The short answer is that Amazon doesn’t “get around” Beyond Visual Line of Sight (BVLOS), no one does. Amazon is subject to the same CIvil Aviation Authority (CAA) regulations worldwide as everyone else. While we can’t go behind-the-scenes on what’s happening at Amazon HQ, we can explain what is public knowledge and speculate at some of their major considerations and challenges.
Prime Air is the branch of Amazon overseeing drone delivery operations, which they describe on their website as, “a future delivery system from Amazon designed to safely get packages to customers in 30 minutes or less using unmanned aerial vehicles, also called drones.”
In June 2019, Amazon revealed their latest Prime Air package delivery drone design at their re:MARS Conference (Machine Learning, Automation, Robotics and Space), with the statement, “we expect to scale Prime Air both quickly and efficiently, delivering packages via drone to customers within months.”
To date, this has not happened. The reason for this is a bit complicated and is largely due to the regulatory path that is required for drone deliveries versus flying a drone recreationally.
The reality around drone deliveries is that the technology exists—there are many companies out there who already have or are currently developing new unmanned aircraft designs that are capable of drone deliveries, but the barriers to actually starting a drone delivery service are regulatory rather than technological in nature.
In general, the regulatory path for a drone delivery platform to obtain a BVLOS approval starts with a Part 135 certification, AKA the Air Carrier and Operator certification. This is because drone delivery services would likely carry payloads of over 55 pounds, which is the upper limit for a Part 107 certification (the certification required to operate commercial drones), as well as carry payloads that do not belong to them, for compensation. The Part 135 certification is what airlines use—essentially, a company wanting to offer drone deliveries should think of themselves as an airline and have the similar rigor of care and preparedness that an aviation company would have. The nature of this certification is that it is much more rigorous and harder to obtain than a Part 107.
In order to operate under BVLOS rules, the air carrier would need to obtain a BVLOS exemption under Part 135. This can be an even more stringent set of standards compared to Part 107. The FAA does recognize the limitations around Part 107 and is open to businesses applying for exemptions under Part 135 instead. Examples of such exemptions include rules for seatbelts, crew rest breaks, maintenance of aircraft, training, documentation, etc.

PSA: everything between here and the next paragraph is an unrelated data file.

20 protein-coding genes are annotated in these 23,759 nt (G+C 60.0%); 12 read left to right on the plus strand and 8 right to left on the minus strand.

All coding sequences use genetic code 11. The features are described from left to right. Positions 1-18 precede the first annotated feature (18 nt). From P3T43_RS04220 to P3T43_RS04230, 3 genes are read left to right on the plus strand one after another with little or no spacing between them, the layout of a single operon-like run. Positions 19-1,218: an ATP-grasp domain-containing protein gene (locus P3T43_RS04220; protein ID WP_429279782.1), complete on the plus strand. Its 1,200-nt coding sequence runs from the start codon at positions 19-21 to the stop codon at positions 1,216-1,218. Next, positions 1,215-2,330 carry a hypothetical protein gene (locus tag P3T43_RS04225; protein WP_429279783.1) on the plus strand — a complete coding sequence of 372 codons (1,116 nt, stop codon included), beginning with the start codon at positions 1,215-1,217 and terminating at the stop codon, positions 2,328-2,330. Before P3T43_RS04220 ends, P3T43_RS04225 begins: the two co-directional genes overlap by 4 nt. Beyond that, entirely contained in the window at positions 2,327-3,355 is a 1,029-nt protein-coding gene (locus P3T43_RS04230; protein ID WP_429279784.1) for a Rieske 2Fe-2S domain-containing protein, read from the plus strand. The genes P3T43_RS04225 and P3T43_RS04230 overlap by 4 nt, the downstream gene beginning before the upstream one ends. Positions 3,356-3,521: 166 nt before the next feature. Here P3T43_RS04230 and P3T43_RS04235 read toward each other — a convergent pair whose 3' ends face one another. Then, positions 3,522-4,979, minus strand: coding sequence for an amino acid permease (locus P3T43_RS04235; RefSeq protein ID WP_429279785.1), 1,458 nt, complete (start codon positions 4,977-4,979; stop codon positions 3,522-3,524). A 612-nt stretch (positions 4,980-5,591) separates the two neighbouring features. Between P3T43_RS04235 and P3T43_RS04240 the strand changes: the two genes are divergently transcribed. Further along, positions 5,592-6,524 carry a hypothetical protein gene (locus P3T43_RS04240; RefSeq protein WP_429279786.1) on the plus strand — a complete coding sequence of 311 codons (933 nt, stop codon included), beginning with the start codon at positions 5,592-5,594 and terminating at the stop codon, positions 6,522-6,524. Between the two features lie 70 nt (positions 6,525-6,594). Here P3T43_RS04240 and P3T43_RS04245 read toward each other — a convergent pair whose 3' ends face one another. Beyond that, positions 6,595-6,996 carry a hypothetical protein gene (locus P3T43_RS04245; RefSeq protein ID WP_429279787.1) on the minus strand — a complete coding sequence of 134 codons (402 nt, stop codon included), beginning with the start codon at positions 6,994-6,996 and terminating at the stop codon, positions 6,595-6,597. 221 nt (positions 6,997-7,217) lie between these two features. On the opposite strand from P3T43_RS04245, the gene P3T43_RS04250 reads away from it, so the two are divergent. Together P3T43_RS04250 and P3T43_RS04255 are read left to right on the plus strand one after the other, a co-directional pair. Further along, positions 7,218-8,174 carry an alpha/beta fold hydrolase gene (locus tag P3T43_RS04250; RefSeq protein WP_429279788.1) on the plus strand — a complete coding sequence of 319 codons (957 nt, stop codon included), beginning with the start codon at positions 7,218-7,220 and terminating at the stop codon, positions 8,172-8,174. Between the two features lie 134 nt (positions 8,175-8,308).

Regardless of whether a Part 107 or Part 135 application pathway is chosen, a Detect-and-Avoid system is a critical part of the safety mechanisms required when applying for a BVLOS exemption. Amazon uses onboard Detect-and-Avoid technology that shares attributes similar to the Iris CASIA computer vision system and this is a part of their Part 135 exemption application, demonstrating the fact that Detect-and-Avoid capability is critical to universal BVLOS adoption across regulatory frameworks. The fact that Amazon spent significant resources to develop their own Detect-and-Avoid system using sensors and algorithms is evidence that no one can get around a BVLOS exemption without this critical technology.
Amazon has already submitted their application for an exemption under Part 135, but have yet to obtain the approval (although they applied earlier than UPS). The reason for this is that Amazon is seeking a different path to attaining an exemption, i.e. seeking an exemption from providing an airworthiness certification for their drone design as well as a UAS operating exemption. This added complication is likely the reason for their delays in obtaining the approvals. However, given that their application includes Detect-and-Avoid technology as a component of their safety mechanisms, it is likely that they’re on the right path to obtaining approval soon.
What is Part 135?
According to the FAA website,
“The FAA is encouraging innovation through the Unmanned Aircraft Systems (UAS) Integration Pilot Program (IPP) by working with industry, state, local, and tribal governments to realize the benefits of drones, while informing future rules and regulations.
Participants in these programs are among the first to prove their concepts, including package delivery by drone through part 135 air carrier certification. Part 135 certification is the only path for small drones to carry the property of another for compensation beyond visual line of sight.
As participants in these programs move to prove their concepts, they must use FAA’s existing Part 135 certification process, some of which FAA has adapted for drone operations by granting exemptions for rules that don’t apply to drones, such as the requirement to carry the flight manuals on board the aircraft.”
The FAA website states that Part 135 certificates were issued to Wing Aviation in April 2019 and UPS Flight Forward, Inc. in September 2019. Amazon is not listed, but is undoubtedly one of the “six additional part 135 air carrier certificate applications that have been submitted by IPP operators” that the FAA is working on.
In July of 2019 Amazon sent a 29-page letter to the FAA requesting “to operate as a Part 135 unmanned air carrier to conduct commercial drone deliveries in the United States., and also requests a number of waivers, including allowing the company to use aircraft that don’t yet have an airworthiness certificate.”
At this time of writing Amazon does not currently appear to be conducting BVLOS operations, at least not with sanctioned permissions from the FAA. It is expected that they will obtain their Part 135 exemption approvals in 2020.
What can we learn from Amazon and UPS’ latest regulatory filings with the FAA?